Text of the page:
Jay Williams on motorcycle accident: 'I threw away everything'

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Jay Williams was sitting on top of the world in June 2003. He had recently signed to play with the Chicago Bulls after playing for Duke University. But it all changed in an instant when Williams crashed his motorcycle and nearly died. In "Life is not an Accident: A Memoir of Reinvention," Williams, now 34, recounts the terrible accident and what happened afterwards, including an addiction to painkillers.

FOX411: Your injuries were so catastrophic. Did writing the book take you back?

Jay Williams: It forced me to go back. I didn't want to take myself back for a long time. I don't want to remember the worst day. I want to look forward. Writing the book forced me to go back and re-account all the specific details, not only of that day but all the people I hurt too. That was humbling to go back to those people and get true accounts, of things that occurred when I was high on Oxy-Contin or when I was drinking a lot or depressed overall.

FOX411: It's frustrating reading that you didn't have a motorcycle license and weren't wearing a helmet.

WILLIAMS: Well I guess that kind of describes life. Granted for me it was a motorcycle. I can't tell you how many friends I've had that have been speeding in cars over 100 miles per hour or how many friends I've had after a couple of drinks and I've asked, 'Are you ok?' And they drive home. So we all make decisions in split moments where you're like, 'What the hell was I thinking?' But we all live with a sense of invincibility I think.

FOX411: How close were you to dying?

WILLIAMS: Seconds. I severed an artery in my left leg and I was bleeding internally. I had over ten operations.

FOX411: It's amazing that you worked yourself back to potentially playing again.

WILLIAMS: It was one of those things where reflecting on it, 'Yeah that is really amazing,' but during that time I was so disappointed that I wasn't who I was before and I naturally compared who the new me compared to the old me who had a 40 inch vertical. For me I threw away everything and it made me not want to live anymore and not look people in the face.

FOX411: You became addicted to painkillers.

WILLIAMS: I was taking them three or four times a day. That sends you to a state of mind where you're loopy, you're out of it, nothing really makes sense. Eventually that becomes your norm. Even when I was attempting to come back and play, I needed it to help manage my pain and more so after I needed to help me manage my pain off the court which was emotionally, psychologically dealing with having conversations with people about the past three years and what I've been doing and how I threw it all away and how I messed up one chance.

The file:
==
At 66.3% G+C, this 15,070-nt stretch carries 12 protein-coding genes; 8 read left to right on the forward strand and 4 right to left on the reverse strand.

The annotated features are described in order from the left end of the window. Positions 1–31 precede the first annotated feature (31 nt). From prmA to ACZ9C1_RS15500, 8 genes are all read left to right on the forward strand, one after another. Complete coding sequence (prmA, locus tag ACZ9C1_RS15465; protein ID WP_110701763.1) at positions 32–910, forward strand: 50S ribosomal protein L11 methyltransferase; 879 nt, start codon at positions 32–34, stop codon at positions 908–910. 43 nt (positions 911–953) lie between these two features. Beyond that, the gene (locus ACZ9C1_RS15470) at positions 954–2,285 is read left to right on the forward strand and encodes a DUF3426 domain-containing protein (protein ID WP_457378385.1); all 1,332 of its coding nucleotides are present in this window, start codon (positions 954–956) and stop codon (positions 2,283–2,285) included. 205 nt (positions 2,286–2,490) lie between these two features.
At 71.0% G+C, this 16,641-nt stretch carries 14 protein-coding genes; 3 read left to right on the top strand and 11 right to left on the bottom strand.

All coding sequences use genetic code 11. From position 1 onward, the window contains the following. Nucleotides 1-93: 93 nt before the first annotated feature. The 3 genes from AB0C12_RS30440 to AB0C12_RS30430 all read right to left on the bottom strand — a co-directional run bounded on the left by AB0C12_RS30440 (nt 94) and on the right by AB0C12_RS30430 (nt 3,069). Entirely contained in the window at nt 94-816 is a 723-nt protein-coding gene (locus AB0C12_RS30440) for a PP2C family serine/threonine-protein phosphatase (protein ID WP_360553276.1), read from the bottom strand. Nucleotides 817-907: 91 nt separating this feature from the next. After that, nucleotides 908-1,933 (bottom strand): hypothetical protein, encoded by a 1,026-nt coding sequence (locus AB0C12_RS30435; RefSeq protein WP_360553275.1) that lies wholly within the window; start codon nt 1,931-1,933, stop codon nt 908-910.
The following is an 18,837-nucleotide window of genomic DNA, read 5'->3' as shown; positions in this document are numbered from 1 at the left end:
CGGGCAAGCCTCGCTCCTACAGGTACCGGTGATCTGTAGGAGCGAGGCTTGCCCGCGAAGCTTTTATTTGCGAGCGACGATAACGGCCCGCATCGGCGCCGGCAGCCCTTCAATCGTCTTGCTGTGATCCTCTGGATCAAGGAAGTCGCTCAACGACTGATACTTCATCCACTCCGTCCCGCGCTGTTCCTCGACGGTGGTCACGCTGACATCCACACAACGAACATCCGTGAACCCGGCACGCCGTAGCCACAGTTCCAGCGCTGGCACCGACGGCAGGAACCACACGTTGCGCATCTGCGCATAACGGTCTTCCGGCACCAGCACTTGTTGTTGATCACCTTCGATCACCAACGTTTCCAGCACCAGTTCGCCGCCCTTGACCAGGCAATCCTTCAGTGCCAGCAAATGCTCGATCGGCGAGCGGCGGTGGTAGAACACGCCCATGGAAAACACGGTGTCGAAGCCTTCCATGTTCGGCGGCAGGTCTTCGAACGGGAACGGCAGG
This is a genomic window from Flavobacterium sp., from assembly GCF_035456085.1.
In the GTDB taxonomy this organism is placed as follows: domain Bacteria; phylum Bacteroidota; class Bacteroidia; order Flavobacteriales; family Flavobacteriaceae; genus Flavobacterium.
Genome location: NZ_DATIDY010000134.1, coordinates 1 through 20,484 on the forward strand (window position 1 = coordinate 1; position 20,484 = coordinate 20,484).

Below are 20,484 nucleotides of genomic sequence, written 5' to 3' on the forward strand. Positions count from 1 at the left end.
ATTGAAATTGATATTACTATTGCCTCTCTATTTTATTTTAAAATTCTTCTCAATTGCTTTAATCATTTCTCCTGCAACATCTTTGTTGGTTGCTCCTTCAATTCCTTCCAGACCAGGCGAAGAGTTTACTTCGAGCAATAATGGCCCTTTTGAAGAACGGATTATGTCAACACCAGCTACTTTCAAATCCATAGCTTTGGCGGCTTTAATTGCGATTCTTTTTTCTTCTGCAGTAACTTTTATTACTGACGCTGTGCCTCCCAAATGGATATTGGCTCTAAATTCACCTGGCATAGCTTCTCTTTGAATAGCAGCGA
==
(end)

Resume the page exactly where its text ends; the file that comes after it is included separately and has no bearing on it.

FOX411: Was that the worst? People telling you how you messed up.

WILLIAMS: It was a combination. It was the every single day people having conversations with me about it. It was also me not being able to hide from my past. Every time I turned on the TV something would remind me of basketball. Being angry and having no one to blame but myself. Nobody did anything to me, I did it to myself and that was way more painful than anything.

FOX411: You found God.

WILLIAMS: I think my relationship with God is a work in progress. I think I've found a community of people that I can believe in. Life is all about who you decide to surround yourself by. I started looking at myself as a company and who's on my board? And I had a teenage drug dealer on my board, I had people who were drinking and partying a lot. It wasn't until I started surround myself with people that actually held me to higher standards than what I held myself to. It kept me on the straight and narrow. That has brought me closer to God.

FOX411: How hard was it to turn anger into gratitude?

WILLIAMS: For the longest time I felt like being alive was more of a consolation prize. It took a long time to get to that point. For me as soon as my accident was over, I tried to change gears and was like, 'How do I get this all back?' And I think a lot of people go through this as well. You spend so much time climbing this mountain, it's not until you get to a certain point and say, 'Wait a second, I've been climbing for the last seven years. And I haven't given myself anytime to acknowledge what I've been able to accomplish. Wait, I am walking again, wait I'm not addicted to Oxy-Contin, wait I do have a career.' It wasn't until I reflected on that, that I became grateful.